So, here they are, starting with…  Continue reading

Stacking The Shelves, Vol. 5: 2014 Christmas Haul

book-stack

Stacking The Shelves is a weekly event hosted by Tynga’s Reviews that shares the books (both physical and virtual) that you recently purchased, borrowed from a fellow reader or the library, won from a giveaway, or received as gifts. Stacking The Shelves will post on Saturdays as new books are added to my shelves. 

I’m taking a quick break from my mini “writing vacation” to share this year’s Christmas book haul! Most of the books were on my wishlist, while a couple others were neat surprises. Here they are!
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Stacking The Shelves: Volume 2 – Post-Birthday Fantasy Haul

book-stack

Welcome to the latest volume of Stacking the Shelves! This meme is all about sharing the books you are adding to your shelves, may those books be physical or virtual. This means you can include books you buy in a physical store or online, books you borrow from friends or the library, review books, gifts, and e-books.

Volume 2 of Stacking The Shelves includes one gift (yay!) and three book purchases since Volume 1. Here they are! Continue reading

Chronicling The Craft: 75,000 & 80,000 Words

A Peek Into the Novel’s Villains and Antagonists

Chapters Completed: 20

Chapters In Progress: 4

Chapters Not Started: 10

“Chronicling The Craft” is an article series where I share my experience with writing my current work-in-progress (WIP), which is a fantasy novel. Every 5,000 words, I let readers know what I’ve accomplished since the previous article and share advice, discoveries, techniques, etc. Besides the word count in each article title, a “chapter ticker” at the top also tracks my progress as I use the skip-around / “writercopter” method to write the novel. Today’s installment celebrates the book reaching 75,000 and 80,000 words in length.

Yup, it’s a double installment of Chronicling The Craft! Although it doesn’t exactly mean double the fun, topics, length, etc. I went on another planned writing vacation during the first week of September. Going into that vacation, I was closing in on 75,000 words, but I didn’t want to halt the novel’s progress partway through the week to squeeze in a blog article. So, I decided to barrel past the 75K mark and see how far I could take the novel from there. Today, it stands at a hair over 80,200 words. *does a happy dance*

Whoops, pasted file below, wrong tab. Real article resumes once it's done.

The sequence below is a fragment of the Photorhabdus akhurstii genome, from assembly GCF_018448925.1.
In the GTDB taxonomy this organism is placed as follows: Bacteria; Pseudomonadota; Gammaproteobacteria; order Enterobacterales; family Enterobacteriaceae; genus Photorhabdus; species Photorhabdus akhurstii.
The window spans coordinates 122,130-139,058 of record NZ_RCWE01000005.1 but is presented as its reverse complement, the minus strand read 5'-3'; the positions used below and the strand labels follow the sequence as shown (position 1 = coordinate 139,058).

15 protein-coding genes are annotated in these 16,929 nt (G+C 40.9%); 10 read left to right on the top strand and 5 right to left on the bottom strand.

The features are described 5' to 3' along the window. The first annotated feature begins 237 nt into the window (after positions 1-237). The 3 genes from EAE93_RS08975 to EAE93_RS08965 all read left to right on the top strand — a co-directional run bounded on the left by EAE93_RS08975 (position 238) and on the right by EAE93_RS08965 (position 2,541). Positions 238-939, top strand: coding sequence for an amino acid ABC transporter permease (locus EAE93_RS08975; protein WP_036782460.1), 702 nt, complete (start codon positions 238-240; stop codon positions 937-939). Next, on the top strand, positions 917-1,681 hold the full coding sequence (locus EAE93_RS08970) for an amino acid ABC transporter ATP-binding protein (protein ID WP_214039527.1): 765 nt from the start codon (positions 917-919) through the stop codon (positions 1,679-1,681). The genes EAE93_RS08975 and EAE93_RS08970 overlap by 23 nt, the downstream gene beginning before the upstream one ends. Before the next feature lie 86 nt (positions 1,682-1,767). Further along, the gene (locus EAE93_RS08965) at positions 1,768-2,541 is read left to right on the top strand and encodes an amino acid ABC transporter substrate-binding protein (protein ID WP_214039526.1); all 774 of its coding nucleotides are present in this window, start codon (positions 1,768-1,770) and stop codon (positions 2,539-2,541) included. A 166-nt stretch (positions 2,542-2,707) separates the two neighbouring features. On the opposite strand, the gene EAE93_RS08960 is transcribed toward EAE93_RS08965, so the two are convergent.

Here’s what I’ve worked on since the previous Chronicle: Continue reading

Recent Reads: “A Feast For Crows” by George R.R. Martin

A Feast For Crows

A Feast For Crows
George R.R. Martin
Fantasy

Summary:

It seems too good to be true. After centuries of bitter strife and fatal treachery, the seven powers dividing the land have decimated one another into an uneasy truce. Or so it appears. . . . With the death of the monstrous King Joffrey, Cersei is ruling as regent in King’s Landing. Robb Stark’s demise has broken the back of the Northern rebels, and his siblings are scattered throughout the kingdom like seeds on barren soil. Few legitimate claims to the once desperately sought Iron Throne still exist—or they are held in hands too weak or too distant to wield them effectively. The war, which raged out of control for so long, has burned itself out. 

But as in the aftermath of any climactic struggle, it is not long before the survivors, outlaws, renegades, and carrion eaters start to gather, picking over the bones of the dead and fighting for the spoils of the soon-to-be dead. Now in the Seven Kingdoms, as the human crows assemble over a banquet of ashes, daring new plots and dangerous new alliances are formed, while surprising faces—some familiar, others only just appearing—are seen emerging from an ominous twilight of past struggles and chaos to take up the challenges ahead. 

It is a time when the wise and the ambitious, the deceitful and the strong will acquire the skills, the power, and the magic to survive the stark and terrible times that lie before them. It is a time for nobles and commoners, soldiers and sorcerers, assassins and sages to come together and stake their fortunes . . . and their lives. For at a feast for crows, many are the guests—but only a few are the survivors.

Rating: 3.75 / 5

When I first opened A Feast For Crows, I felt uneasy – no, reluctant. A Storm of Swords, the previous installment of George R.R. Martin’s feverishly popular “A Song of Fire and Ice” saga, was good but still boggled my brain to the point where I was thinking, “Maybe I should quit this series…” I knew I’d only get more of that in A Feast For Crows. Plus, I was aware and disappointed that three of my favorite POV characters (Danaerys, Jon Snow, and Tyrion) wouldn’t appear in this book. But in the end, the reader in me wasn’t a nitpicking carrion crow, but a hungry reveler savoring every morsel of the banquet.